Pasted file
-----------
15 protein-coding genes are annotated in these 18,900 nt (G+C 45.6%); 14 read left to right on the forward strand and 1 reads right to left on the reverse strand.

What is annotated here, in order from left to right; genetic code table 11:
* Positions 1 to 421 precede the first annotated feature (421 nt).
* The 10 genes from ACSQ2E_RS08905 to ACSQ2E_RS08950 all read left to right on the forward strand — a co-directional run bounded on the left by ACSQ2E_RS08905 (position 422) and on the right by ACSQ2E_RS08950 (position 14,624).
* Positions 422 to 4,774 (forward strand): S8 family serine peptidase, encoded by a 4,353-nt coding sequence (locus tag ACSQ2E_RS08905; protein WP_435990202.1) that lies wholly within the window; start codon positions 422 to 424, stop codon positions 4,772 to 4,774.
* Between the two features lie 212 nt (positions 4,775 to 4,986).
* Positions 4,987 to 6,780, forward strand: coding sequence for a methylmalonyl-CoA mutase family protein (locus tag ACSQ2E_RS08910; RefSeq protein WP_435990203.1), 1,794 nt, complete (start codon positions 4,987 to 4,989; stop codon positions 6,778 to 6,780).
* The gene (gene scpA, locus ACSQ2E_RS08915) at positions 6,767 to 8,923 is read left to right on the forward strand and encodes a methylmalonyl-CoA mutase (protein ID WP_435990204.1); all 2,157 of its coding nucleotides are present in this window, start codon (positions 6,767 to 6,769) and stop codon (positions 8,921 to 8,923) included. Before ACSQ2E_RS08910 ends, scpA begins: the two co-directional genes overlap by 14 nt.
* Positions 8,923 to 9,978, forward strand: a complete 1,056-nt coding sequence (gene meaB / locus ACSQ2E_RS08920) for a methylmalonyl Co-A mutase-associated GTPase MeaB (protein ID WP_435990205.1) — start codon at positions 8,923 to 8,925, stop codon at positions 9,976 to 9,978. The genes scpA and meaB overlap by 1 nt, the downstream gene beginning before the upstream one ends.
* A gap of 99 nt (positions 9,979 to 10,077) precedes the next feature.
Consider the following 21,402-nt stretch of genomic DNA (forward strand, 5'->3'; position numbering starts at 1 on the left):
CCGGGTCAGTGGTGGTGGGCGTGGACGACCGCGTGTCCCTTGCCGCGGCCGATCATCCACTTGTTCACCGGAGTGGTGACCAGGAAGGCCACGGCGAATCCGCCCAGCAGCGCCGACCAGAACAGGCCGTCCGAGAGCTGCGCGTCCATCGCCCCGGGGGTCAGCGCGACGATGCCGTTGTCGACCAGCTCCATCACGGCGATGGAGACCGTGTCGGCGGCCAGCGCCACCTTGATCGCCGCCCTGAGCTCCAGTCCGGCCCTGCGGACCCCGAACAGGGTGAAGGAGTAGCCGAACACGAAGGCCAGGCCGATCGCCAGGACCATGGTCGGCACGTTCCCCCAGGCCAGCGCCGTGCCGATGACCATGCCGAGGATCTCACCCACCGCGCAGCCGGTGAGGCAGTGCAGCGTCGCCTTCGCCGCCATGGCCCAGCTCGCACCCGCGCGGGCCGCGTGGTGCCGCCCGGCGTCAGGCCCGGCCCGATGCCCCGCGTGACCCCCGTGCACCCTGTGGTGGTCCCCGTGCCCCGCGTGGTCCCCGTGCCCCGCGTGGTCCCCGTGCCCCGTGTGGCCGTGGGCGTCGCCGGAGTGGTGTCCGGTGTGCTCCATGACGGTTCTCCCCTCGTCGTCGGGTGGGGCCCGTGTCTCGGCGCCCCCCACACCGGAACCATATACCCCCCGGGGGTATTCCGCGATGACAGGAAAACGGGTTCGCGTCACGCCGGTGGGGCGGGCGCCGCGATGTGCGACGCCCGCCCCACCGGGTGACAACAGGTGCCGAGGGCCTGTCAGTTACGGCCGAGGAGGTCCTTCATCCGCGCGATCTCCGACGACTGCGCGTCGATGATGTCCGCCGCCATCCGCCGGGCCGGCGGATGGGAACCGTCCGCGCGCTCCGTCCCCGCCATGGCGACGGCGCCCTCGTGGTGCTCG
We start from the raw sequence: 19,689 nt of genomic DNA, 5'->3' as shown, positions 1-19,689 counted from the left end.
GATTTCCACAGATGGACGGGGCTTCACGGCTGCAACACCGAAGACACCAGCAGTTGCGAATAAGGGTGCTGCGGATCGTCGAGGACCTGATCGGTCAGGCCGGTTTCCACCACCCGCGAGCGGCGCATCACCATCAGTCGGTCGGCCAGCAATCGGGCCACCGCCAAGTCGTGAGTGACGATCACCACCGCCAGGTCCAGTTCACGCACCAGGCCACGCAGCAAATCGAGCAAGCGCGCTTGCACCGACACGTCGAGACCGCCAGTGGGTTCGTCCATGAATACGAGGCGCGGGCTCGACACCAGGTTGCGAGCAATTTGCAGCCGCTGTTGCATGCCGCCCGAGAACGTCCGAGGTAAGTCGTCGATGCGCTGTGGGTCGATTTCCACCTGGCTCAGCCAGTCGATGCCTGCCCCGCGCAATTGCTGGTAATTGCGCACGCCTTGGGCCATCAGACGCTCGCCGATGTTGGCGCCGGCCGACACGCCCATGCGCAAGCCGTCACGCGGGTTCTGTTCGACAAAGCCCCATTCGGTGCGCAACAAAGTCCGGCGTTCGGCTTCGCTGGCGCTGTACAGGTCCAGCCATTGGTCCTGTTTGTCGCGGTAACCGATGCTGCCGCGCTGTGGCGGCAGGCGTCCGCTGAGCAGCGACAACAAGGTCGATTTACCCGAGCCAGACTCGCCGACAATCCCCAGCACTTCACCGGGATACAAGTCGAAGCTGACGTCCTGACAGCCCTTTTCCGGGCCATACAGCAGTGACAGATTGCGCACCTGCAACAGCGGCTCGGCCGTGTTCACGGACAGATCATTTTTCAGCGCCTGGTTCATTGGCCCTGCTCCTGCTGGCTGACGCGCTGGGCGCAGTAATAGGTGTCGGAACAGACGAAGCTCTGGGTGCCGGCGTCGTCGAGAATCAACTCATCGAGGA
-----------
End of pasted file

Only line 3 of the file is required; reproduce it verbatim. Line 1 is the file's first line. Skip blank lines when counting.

* Positions 1 to 421 precede the first annotated feature (421 nt).